What They Should Have Done

What They Should Have Done October 21, 2017

I had to loiter around downtown for an hour or so; then I caught the bus back up to my house. I went to lie down, to ward off another flare-up. I’d spent most of another day waiting on Job and Family Services, up and downtown, and all I had to show for it was a third form– a form I’ll bring downtown Monday, as a matter of fact.

I couldn’t stop thinking of what she said. No. You did exactly what you should have done.

How could that be?

I’d spent the better part of two work days walking around downtown Steubenville for the sake of paperwork, and all I had to show for it was one more batch of paperwork that needed to be brought to downtown Steubenville. And I managed it– writers can work late at night if they have to be away all day, or at least I often end up doing so.

But what about people who work a nine to five? It’s entirely possible to work,  not at home in pajamas like me, but to work a respectable job out of the house somewhere, and still need food assistance. Employers aren’t required to pay a living wage, after all, so they don’t. I’ve been told that’s right and just– the employers are doing just what they should have done. If we let the market decide, rather than imposing rules on employers, then there will be more jobs and money to go around. I’ve been informed that everyone’s individual greed working in tandem somehow creates a healthy economy, and for all I know that’s true. I’m not an economist. Still, the fact remains, many people who work all day need SNAP benefits to feed their children– not because they’re lazy, but because there simply aren’t enough hours in a week to feed a family on what they earn per hour. So they have to apply for benefits.

How?

How are they supposed to take days off work to ride buses and wait in line, so that they can afford to live on less than a living wage? How are they supposed to jump through every hoop when Job and Family services is only open eight to four and is too busy to check its voicemail?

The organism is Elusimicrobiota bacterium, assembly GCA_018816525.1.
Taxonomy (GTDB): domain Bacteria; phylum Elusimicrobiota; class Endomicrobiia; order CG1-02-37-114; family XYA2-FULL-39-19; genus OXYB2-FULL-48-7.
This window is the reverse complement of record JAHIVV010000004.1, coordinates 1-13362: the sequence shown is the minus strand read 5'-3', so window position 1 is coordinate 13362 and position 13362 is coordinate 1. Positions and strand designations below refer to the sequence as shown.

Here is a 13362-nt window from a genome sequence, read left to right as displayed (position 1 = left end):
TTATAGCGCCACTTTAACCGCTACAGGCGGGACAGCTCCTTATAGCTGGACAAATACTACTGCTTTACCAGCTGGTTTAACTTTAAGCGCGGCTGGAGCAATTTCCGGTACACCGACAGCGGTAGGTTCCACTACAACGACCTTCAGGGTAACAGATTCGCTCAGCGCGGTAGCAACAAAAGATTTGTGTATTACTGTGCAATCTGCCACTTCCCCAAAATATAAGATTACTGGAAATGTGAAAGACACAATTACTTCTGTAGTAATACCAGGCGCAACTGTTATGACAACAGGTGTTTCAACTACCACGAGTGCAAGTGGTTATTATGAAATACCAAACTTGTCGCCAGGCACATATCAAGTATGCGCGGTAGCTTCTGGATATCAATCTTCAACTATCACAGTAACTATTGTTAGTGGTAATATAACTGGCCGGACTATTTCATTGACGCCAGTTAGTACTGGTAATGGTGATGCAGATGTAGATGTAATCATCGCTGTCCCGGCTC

I don’t blame the individual social workers for this– I’ve met corrupt social workers now and then, but most of them genuinely want to help and do help. They don’t make the rules. They don’t set the budget for their department; they didn’t decree that there should be an antiquated voicemail system and not enough staff to return calls quickly. Other people do that– people far away, with the money to run for office, who may never have been poor or spoken with poor people. Some of these people want to help but may not know what would be helpful. Some don’t care either way. Some want to hurt and humiliate poor people, ostensibly because it will “encourage them to get jobs.” They tie up the burdens and set them down, not noticing they set them on top of us. Job and Family Services, and the private charities around town, all try to make it work. I’m told that this is a perfectly acceptable situation, and that we’re dreadful sinners if we don’t vote for the most odious of those lawmakers, the ones who despise the poor most openly. They’re doing exactly what they should have done.

The more I think about it, the less sense it makes.

I’m certain that that, somewhere along the line, someone didn’t do exactly what they should have done.

(image via pixabay) 

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